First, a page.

Outside of a hard core of teenage rebels, schoolchildren are generally less likely to smoke or drink than 10 years ago. And while the retail industry has nothing to be particularly proud of yet on underage sales, it seems that youngsters are finding it increasingly difficult to get hold of age-restricted products in a store.

These conclusions can be drawn from the latest survey into smoking, drinking and drug use among young people in 2008, carried out for the NHS Information Centre.

The study quizzed 7,798 pupils aged 11-15, across 264 schools, during the autumn term 2008 and shows that, contrary to public perception, the incidence of smoking, drinking and drug use from children aged 11-15 is actually in decline.

A third (32%) of pupils have tried smoking at least once (down from a peak of 53% in 1982), although only 6% of pupils admitted to smoking 'regularly' (defined as at least once a week). This is the same figure as was recorded in 2007 and is far below the peak of 13% recorded in 1996, as well as being well inside the government's own target of 9% by 2010.

Girls are more likely to smoke than boys, and the prevalence of smoking increases with age while 14% of 15-year-olds say they smoke at least once a week, the figure is less than 0.5% for 11-year-olds.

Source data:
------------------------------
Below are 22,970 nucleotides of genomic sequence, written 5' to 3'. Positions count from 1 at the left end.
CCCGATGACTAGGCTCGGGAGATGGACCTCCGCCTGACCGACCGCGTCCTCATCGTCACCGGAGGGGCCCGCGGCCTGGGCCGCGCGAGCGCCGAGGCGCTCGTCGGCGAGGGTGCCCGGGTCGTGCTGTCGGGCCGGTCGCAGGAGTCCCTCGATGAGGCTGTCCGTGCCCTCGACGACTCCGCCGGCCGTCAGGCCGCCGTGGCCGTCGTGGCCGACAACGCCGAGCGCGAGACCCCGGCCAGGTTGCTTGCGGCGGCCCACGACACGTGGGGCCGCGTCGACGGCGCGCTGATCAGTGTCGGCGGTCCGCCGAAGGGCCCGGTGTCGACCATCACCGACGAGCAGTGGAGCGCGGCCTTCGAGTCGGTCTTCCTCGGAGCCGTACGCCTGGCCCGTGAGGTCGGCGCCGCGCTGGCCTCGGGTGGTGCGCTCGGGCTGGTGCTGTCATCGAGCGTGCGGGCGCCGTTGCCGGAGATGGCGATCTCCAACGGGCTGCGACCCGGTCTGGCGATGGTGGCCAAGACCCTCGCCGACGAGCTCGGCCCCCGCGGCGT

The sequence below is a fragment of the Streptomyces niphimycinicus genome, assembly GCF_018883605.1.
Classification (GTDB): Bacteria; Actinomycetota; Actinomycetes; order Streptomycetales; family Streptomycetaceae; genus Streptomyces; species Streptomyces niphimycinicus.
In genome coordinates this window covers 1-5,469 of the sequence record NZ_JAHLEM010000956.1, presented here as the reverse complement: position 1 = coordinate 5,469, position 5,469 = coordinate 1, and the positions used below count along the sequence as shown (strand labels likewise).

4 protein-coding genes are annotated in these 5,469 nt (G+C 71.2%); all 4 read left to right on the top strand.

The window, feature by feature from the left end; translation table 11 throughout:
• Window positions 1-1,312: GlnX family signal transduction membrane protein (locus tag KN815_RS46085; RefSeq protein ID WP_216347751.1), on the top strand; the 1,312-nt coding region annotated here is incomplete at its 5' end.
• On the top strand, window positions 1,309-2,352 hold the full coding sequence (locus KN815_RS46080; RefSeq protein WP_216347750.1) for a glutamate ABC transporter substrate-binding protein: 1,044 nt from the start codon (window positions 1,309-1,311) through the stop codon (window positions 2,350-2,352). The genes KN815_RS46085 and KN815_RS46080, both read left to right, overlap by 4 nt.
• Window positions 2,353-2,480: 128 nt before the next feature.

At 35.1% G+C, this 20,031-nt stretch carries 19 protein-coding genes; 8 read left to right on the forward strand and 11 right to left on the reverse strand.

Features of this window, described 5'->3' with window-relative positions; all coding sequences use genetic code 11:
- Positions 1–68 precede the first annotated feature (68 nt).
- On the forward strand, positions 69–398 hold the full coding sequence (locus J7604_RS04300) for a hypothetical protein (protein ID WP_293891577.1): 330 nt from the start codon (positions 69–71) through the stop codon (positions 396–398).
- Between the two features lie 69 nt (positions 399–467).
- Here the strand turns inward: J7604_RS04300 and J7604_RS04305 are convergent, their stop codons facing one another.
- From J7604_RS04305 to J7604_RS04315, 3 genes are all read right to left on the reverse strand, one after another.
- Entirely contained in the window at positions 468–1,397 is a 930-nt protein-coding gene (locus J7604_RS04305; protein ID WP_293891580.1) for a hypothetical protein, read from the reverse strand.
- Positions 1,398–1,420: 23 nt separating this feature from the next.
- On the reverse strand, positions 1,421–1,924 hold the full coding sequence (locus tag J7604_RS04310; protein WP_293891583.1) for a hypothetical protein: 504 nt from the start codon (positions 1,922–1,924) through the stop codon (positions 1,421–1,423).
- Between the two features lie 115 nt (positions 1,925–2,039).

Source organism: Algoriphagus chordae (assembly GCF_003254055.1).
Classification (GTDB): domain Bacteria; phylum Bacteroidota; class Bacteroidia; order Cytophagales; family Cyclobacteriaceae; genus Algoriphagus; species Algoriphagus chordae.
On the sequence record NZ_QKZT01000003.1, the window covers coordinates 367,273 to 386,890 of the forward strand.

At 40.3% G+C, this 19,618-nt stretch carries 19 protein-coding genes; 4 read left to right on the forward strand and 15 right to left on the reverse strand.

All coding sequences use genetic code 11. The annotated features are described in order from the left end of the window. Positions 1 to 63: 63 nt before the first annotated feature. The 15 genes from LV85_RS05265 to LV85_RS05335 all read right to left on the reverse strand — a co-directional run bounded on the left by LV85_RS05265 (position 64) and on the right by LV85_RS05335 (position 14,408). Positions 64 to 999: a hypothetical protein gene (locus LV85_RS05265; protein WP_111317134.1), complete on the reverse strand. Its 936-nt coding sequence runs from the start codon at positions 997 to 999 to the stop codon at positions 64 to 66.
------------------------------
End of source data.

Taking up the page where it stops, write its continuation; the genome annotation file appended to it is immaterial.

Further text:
The October 2008 survey also reveals that 39% of pupils said they found it difficult to buy cigarettes from shops, a marked increase on the 24% recorded in 2006. This improved figure is undoubtedly helped by the raising of the minimum legal purchase age to 18 in 2007, but can also be taken as evidence that stores are improving their record on refusing cigarette sales to youngsters admittedly with a long way still to go.

Among regular youth smokers, the proportion who usually buy 'from shops' has fallen dramatically, from 78% in 2006 to 55% in 2008. The same group of youngsters are also more likely to buy cigarettes 'from other people' than ever before (52% saying so in 2008, compared with the previous peak of 42% in 2004).

In other words, about as many pupils buy from friends or relatives as buy from stores. This makes the government's persistent refusal to consider outlawing proxy purchasing, while at the same time loading more onerous legislation onto retailers' shoulders, look increasingly out of step.

Even anti-smoking group ASH and Cancer Research UK who are among the main flag-carriers for the tobacco display ban accept that there is a major anomaly here.

In the Cancer Research UK Smokefree Action briefing to accompany the Health Bill, it states: "We agree that it is inconsistent that, while a retailer can be penalised for selling to underage smokers, 'proxy purchasers' face no penalties. If, on further investigation, it is found to be effective and feasible to do so, proxy purchasing could be made a criminal offence."